The Packers’ roster contains more than its share of big-play guys.
As recently as last year, there were complaints that the Packers did not have enough playmakers to be a contending team. Whether or not that was true at the time, it is no longer true. The Packers now have several players who are capable of making big plays on a regular basis. And just as importantly, during this five-game winning streak the Packers have consistently won the line-of-scrimmage battle, allowing their playmakers on both sides of the ball to do what they do best.
I divide playmakers into two categories: Top-notch playmakers, who can consistently deliver big plays, and occasional playmakers, who are normally just very good but will occasionally make that jaw-droppingly great play. Let’s take a look at them now, in order of importance.
Aaron Rodgers: Chris Collinsworth made a very good point a couple weeks ago, when he said that the difference between the very best NFL QB’s and all of the rest is that the best ones can complete passes to receivers who are not open. He was referring to Kurt Warner, but Aaron Rodgers is one of a handful of QB’s who can do this on a regular basis. He also throws a good deep ball, he can extend plays by avoiding pressure, and he can scramble for long gains when he gets the chance. He leads the league in QB rushing yards. A great playmaking QB is the single best asset any team can have. And we’ve got one.
Charles Woodson: There’s not much more that can be said about this guy. Interceptions, forced fumbles, tackles behind the line of scrimmage, and sacks. He does it all. He is easily the best player on the team, and he can find a way to impact a game even when opposing QB’s are avoiding him like he plague, as they well should.
Clay Matthews: His demolition of the Bears’ left tackle on Sunday was a joy to watch. One sack and two penalties drawn—one for holding and one for a facemask. Also, he more than held his own against the run. And this has become a typical game for the rookie. This guy lives to play football. He reminds me of some of those great Oakland Raider players of the 70s.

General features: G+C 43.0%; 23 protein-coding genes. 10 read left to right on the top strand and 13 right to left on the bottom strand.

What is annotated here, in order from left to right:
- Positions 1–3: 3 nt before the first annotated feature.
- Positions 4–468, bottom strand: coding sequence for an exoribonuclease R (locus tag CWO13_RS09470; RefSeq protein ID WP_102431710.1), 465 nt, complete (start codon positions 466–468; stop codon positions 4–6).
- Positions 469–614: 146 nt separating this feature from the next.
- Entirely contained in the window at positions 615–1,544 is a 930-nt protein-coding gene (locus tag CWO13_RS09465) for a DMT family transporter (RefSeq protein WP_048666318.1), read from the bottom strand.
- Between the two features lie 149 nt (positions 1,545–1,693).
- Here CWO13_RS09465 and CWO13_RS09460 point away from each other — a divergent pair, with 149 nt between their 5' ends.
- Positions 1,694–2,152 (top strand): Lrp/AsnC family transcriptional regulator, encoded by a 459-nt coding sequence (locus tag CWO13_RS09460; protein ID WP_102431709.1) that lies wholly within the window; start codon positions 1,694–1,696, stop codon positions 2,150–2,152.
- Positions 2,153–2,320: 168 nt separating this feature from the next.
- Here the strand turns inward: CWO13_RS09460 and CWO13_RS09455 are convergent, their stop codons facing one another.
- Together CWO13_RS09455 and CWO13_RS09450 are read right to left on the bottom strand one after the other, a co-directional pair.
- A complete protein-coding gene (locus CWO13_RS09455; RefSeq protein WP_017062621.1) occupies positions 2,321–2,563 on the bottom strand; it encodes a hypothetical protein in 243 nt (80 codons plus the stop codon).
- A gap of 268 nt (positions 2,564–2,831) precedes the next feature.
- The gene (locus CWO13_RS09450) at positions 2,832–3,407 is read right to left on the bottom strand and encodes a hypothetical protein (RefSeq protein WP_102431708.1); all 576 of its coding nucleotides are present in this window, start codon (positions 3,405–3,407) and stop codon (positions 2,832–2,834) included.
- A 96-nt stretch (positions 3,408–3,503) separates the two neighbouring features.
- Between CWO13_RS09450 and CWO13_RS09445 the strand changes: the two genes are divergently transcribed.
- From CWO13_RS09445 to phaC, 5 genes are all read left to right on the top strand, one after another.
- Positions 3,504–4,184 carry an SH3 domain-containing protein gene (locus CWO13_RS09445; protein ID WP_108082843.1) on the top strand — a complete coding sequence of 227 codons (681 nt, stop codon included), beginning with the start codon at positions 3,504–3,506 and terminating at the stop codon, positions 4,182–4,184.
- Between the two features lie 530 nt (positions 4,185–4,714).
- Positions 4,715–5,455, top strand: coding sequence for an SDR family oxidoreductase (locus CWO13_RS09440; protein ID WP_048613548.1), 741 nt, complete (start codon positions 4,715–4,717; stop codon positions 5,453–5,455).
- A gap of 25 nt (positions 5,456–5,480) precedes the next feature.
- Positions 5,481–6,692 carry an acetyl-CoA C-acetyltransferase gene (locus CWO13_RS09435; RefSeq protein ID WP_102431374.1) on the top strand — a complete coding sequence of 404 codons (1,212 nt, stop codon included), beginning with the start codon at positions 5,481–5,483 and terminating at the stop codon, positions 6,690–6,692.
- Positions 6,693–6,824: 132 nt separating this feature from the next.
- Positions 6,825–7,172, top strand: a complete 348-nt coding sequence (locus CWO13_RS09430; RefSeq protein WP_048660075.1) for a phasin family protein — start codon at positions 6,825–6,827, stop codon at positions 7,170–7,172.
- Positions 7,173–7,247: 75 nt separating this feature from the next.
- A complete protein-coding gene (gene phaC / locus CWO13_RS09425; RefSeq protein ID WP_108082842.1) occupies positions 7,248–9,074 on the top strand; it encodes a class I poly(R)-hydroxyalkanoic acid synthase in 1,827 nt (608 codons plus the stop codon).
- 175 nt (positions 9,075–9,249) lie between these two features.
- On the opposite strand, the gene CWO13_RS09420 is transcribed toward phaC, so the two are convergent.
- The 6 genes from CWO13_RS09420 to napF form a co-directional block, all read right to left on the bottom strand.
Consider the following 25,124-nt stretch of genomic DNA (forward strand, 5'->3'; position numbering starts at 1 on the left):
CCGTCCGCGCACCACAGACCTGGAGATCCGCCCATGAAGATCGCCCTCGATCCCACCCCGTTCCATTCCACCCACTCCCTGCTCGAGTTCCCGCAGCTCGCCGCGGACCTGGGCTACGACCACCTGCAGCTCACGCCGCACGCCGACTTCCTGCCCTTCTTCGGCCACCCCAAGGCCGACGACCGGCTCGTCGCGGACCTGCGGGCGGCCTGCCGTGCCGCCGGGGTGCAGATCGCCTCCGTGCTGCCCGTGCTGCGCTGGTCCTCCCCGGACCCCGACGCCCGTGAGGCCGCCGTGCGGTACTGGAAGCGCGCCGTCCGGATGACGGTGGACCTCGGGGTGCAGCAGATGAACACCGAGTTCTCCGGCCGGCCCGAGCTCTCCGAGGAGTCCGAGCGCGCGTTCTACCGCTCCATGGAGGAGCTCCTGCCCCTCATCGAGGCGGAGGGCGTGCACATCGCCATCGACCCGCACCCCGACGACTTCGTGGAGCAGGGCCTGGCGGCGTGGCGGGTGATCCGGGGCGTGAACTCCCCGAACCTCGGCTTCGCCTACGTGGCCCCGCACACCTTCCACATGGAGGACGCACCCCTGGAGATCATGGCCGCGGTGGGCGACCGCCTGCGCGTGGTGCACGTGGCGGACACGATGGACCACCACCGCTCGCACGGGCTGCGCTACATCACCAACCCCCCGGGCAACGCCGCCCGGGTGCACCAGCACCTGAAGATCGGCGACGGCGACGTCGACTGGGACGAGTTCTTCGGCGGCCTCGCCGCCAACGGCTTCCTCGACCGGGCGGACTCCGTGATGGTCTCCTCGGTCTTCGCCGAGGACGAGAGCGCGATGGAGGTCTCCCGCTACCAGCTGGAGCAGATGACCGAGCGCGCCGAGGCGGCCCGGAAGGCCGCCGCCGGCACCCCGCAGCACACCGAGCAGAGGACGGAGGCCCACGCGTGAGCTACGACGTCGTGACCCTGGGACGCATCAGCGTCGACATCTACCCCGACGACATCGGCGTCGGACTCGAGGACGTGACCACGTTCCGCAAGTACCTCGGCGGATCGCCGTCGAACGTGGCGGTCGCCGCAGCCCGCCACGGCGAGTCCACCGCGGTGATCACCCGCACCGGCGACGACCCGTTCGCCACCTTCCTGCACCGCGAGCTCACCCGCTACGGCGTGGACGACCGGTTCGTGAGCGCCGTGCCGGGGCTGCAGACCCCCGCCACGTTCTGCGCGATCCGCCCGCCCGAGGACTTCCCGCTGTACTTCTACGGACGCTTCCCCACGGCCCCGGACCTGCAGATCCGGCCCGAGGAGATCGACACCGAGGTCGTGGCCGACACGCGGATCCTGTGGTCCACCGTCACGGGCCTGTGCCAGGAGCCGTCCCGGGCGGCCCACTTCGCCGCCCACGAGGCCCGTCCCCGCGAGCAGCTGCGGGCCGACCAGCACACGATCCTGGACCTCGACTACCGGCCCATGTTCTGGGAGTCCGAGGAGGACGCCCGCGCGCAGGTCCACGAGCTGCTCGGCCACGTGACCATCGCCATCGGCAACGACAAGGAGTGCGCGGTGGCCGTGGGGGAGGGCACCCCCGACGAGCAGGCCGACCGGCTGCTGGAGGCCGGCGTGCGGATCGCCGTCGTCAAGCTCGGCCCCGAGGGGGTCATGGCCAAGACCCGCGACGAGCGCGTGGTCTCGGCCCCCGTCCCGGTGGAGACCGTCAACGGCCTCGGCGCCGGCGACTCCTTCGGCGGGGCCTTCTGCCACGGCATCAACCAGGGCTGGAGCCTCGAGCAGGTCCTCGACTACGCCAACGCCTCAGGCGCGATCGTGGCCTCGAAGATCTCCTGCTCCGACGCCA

Jermichael Finley: Maybe I’m a little early with this one, but Finley is a matchup nightmare for opposing teams, and he is only going to get better. He has a size-speed-skill combo that is very rare, and he is on the verge of becoming a TE who can be mentioned in the same sentences as TE’s like Antonio Gates and Jeremy Shockey. He is the future. And luckily for the 2009 Packers, he is also the present.
Nick Collins: After finally coming into his own last season, Collins continues to be a ballhawk, with six interceptions, and he seems to get them at the very best times. He is also capable of chasing down ballcarriers from behind, preventing TD’s on big plays. In addition, his speed allows him to provide support for the CB’s on deep balls, helping to prevent big plays by opposing teams.
Nick Barnett—With his knee healing, he has played better and better as the season has gone on. Barnett specializes in sniffing out screen passes and pursuing ballcarriers sideline-to-sideline behind the line of scrimmage. He can create havoc on blitzes as well, and he always plays with a nasty attitude.
Greg Jennings—Last year, he would’ve been in the first category. For unknown reasons, his production has fallen off this year, as he often comes up just short when given a chance to make a big play. He is still the receiver that opposing teams fear most, however–a legitimate deep threat, and he can kill you on slants if he catches the ball at full speed, in the clear.
Donald Driver—He has enjoyed a resurgence this season. Driver can get open deep and has made not just one, but two one-handed catches on deep balls this season. His specialty, however, is converting third downs by catching the ball in traffic and taking big hits.
Cullen Jenkins—Although he is not going to run up big sack totals as a 3-4 DE, Jenkins can often be found in the opposing team’s backfield, getting pressure on the QB or blowing up running plays. He can also chase down ballcarriers from behind—a rare talent for a defensive lineman.
The defense has suffered two huge losses this year with the injuries to Al Harris and Aaron Kampman. I’m not sure, however, that either of them would fit into the category of “playmaker.” Harris is very solid, and he helped set up Woodson by reliably covering his half of the field. Kampman got a lot of sacks but was not as dynamic of a player as Matthews.
The one real playmaker who was lost to injury this season was Will Blackmon, who scored two TD’s on punt returns last season and broke a few other big ones. Heretical as it sounds, I would argue that Blackmon has been harder to replace than Harris or Kampman, although time will tell how much the loss of the two defensive Pro Bowlers will damage the Packers’ chances of being a real force in the playoffs this season.
At any rate, the Packers do have a worthy collection of impact players, which belies Ted Thompson’s reputation among many fans as a dull and unimaginative GM. He made bold moves to grab Rodgers, Woodson, and Matthews, while Finley, Collins, and Jennings were somewhat unconventional draft picks who are now paying off. If this year’s Packer team continues to get solid play at the line of scrimmage as well as from the Grants, Hawks, and Bigbys, they have enough big-play talent to make some noise in the playoffs.
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